By devastating the area around York, William deprived the rebels of any food and supplies, and forced them to leave the city.

Meanwhile he sent messages to Osbern the Dane and offered him a deal – lots of money to leave. Osbern leaped at the chance. He’d already demonstrated a complete lack of desire to fight the Normans anyway, there was no food, and the rebels were probably whining – so, good time to leave. Back in Denmark, Svein was furious, outlawed Osbern and set sail to join and lead the fleet himself. But it was way too late for the Northumbrian rebels. They’d been chopped off at the knees, and they ran before William’s fury.

William celebrated Christmas in York with studied and calculated pomp and largesse. He wore the crown and regalia which he had brought up specially from London. All around him, the people of York and the surrounding countryside were starving, and his message was to them and any future rebels was don’t take me on because if you do, the result will be your destruction and death on a monumental scale.

After Christmas, he just kept going north, killing, destroying, burning, ravaging as he went – destroying crops, killing livestock, burning villages. The Harrying of the North outraged and horrified even William’s most ardent supporters in a hard age. No one seems to have a problem with the odd mutilation or blinding here or there – but this was different. The most staid of chroniclers breaks into flowing prose, to condemn his brutality. I’ve put some of the longer quotes from Roger of Hoveden on the website, but here’s the odd snippet. Roger has described the devastation, and now goes on to describe the impact:

‘ a famine prevailed to such a degree that compelled by hunger men ate human flesh, and that of horses, dogs and cats and whatever was repulsive.‘

And again:

‘it was dreadful to behold human corpses rotting in the houses, streets and high roads for there were not enough left to bury them’.

Oderic Vitalis is another chronicler, generally very well disposed to William, though well balanced. He wrote:

‘ The King stopped at nothing to hunt his enemies. He cut down many people and destroyed homes and land. Nowhere else had he shown such cruelty.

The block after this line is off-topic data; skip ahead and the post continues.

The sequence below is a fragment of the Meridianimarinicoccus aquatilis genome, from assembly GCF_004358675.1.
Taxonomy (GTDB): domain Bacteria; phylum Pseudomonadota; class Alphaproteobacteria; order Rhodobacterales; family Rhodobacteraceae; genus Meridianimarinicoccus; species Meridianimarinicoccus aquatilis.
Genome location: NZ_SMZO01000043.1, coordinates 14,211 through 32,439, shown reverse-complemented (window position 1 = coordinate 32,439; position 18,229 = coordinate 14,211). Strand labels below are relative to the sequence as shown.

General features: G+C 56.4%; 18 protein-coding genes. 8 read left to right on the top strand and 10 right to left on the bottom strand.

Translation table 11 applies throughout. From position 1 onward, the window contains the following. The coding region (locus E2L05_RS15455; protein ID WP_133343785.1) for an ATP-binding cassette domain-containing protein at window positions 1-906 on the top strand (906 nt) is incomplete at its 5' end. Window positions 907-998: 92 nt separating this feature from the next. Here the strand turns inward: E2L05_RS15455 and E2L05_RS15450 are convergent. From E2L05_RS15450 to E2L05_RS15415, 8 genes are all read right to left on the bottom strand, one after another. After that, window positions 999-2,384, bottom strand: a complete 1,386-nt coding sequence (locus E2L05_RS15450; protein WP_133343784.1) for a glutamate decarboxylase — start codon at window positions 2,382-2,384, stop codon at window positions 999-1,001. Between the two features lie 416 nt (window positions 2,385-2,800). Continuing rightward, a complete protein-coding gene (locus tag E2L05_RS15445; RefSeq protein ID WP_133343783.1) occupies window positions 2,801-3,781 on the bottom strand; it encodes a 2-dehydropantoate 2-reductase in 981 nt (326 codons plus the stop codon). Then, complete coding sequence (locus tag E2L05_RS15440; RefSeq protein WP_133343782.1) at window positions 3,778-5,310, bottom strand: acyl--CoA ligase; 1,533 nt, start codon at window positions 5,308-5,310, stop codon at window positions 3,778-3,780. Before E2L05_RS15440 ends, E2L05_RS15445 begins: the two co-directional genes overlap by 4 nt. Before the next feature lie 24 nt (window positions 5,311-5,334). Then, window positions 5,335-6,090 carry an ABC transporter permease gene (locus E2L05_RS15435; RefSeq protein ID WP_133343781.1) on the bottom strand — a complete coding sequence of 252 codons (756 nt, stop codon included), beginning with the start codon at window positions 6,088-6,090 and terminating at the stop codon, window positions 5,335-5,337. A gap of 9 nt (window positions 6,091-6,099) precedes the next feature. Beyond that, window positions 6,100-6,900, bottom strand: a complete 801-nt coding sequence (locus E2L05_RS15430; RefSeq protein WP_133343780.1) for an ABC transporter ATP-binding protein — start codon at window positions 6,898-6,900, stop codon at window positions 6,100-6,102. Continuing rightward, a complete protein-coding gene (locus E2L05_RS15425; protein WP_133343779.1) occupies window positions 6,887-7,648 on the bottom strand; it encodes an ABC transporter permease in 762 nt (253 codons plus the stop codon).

‘ To his shame, William made no effort to control his fury, punishing the innocent with the guilty. He ordered that crops and herds, tools and food be burned to ashes. More than 100,000 people perished of hunger.

I have often praised William in this book, but I can say nothing good about this brutal slaughter. God will punish him.’

Oderic also recorded that even William himself came to realise the depth of his crime. He records William’s words on his deathbed:

‘ I attacked the English of the Northern Shires like a lion. I ordered their houses and corn, with all their belongings, to be burnt without exception and large herds of cattle and beasts of burden to be destroyed wherever they were found. It was there I took revenge on masses of people by subjecting them to a cruel famine; and by doing so — alas!— I became the murderer of many thousands of that fine race’

In point of fact, the harrying, though worse in the North, was also carried out in 1070 through large swathes of Mercia as well. And the evidence of the depth of the destruction is clear in the Domesday book. Vast areas remained uncultivated and de-populated even 15 years later, many recorded simply as waste; the value of the estates plummeted because there was no one left in many of them. William had made his point. And hate it or loathe it, it worked pretty well.

Edgar fled back to his brother in law in Scotland. Waltheof and Gospatric submitted to William, and hang me if they don’t get a kiss on both cheeks, a chuck under the chin and are told not to worry. Both are restored to their earldoms. Waltheof is even promised marriage to William’s niece, Judith. Presumably, in the midst of this chaos and slaughter, William felt he still needed their local knowledge and influence, and was prepared to give it one more try. He would not be giving them another one.

Meanwhile, remember the Bishop Aelthwin in Durham? Well, he ran around like a headless chicken for a while, disinterring the body of St Cuthbert and running for it with the bones of the saint, then coming back to Durham . . . but in the end he died alone of starvation in a Norman prison.

William may have regretted the Harrying on his deathbed, but in 1070 he showed every sign of deep satisfaction of a job well done. He paraded his army in May at Salisbury, and paid off most of his mercenaries – which shows either a certain coolness, or maybe he knew that after 4 years of occupation he could now rely on his feudal levies being forthcoming. He was confident that resistance was crushed. He was wrong as it happens. But not very wrong. None of the rebellions that followed would threaten as much, and he would be perfectly able to cope.